Brow ptosis can also occur. Preventive measures include being conservative in frontalis dosing when treating older patients and avoiding treatment of the frontalis altogether in patients with more advanced degrees of dermatochalasis (brow-lid redundancy, in which the lid is literally touching the lashes at baseline). Another instance is in those with prior brow ptosis who have experienced neuromodulator therapy.

With descent of the medial brow and lifting of the lateral brow, a “Spock-like”, Mephisto, or devil-like appearance might also occur, especially when using the standard 5-point injection in men, who tend to have strong frontalis muscles. The problem could be prevented by treating these men with a 7-point injection technique that includes lateral frontalis injections. Undesired or excessive lateral-brow lift can be corrected by injecting a small dose of BTXA (eg, ≤ 1 U of onaBTXA) into the lateral frontalis.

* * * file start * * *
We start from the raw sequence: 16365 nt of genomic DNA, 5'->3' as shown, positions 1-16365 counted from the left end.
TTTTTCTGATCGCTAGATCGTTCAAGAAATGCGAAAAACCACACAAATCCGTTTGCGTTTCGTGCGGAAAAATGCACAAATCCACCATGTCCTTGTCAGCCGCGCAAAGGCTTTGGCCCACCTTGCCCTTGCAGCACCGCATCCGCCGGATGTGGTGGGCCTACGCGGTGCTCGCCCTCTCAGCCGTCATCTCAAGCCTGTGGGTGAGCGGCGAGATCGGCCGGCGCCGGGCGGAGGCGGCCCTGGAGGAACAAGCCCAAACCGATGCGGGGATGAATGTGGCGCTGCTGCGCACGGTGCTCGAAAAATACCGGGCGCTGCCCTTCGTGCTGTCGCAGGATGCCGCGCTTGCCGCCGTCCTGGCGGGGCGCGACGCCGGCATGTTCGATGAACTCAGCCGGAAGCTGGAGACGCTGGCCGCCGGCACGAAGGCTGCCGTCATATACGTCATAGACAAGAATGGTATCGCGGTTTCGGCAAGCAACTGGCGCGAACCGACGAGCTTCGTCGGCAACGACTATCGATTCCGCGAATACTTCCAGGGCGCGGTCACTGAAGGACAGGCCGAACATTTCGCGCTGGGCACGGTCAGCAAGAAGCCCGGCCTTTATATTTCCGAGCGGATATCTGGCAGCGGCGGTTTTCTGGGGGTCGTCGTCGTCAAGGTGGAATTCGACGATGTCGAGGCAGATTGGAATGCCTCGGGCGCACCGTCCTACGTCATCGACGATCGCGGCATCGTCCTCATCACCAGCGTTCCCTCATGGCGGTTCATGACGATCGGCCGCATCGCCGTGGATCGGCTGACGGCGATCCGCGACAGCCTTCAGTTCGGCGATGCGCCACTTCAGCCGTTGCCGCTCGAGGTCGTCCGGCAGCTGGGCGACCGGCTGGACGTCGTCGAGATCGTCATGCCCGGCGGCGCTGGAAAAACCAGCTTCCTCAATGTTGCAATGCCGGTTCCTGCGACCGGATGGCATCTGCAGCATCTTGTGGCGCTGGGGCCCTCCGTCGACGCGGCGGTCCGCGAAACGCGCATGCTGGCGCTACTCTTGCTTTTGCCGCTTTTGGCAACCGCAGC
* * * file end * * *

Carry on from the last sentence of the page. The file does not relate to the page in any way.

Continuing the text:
Widening of the interbrow distance is another possible complication of corrugator muscle weakening after glabellar-line treatment. There is no known therapy for this problem, and its potential should be discussed with patients, particularly those who already have wide spacing between their eyebrows.

To minimize the risk of potential unwanted migration of neuromodulators, which can lead to complications such as eyelid ptosis, I instruct patients to avoid yoga or other activities in which they would invert the head during the first couple of hours after their injection.

Dr Yoelin: When recommending an alpha-adrenergic agonist to treat lid ptosis, I tell patients to put a drop of the medication in the affected eye(s), gently close the lids, and keep them closed for approximately 15 seconds without blinking. This promotes contact of the medication with the Müller muscle and minimizes drainage through the lacrimal duct, which can lead to systemic absorption and side effects.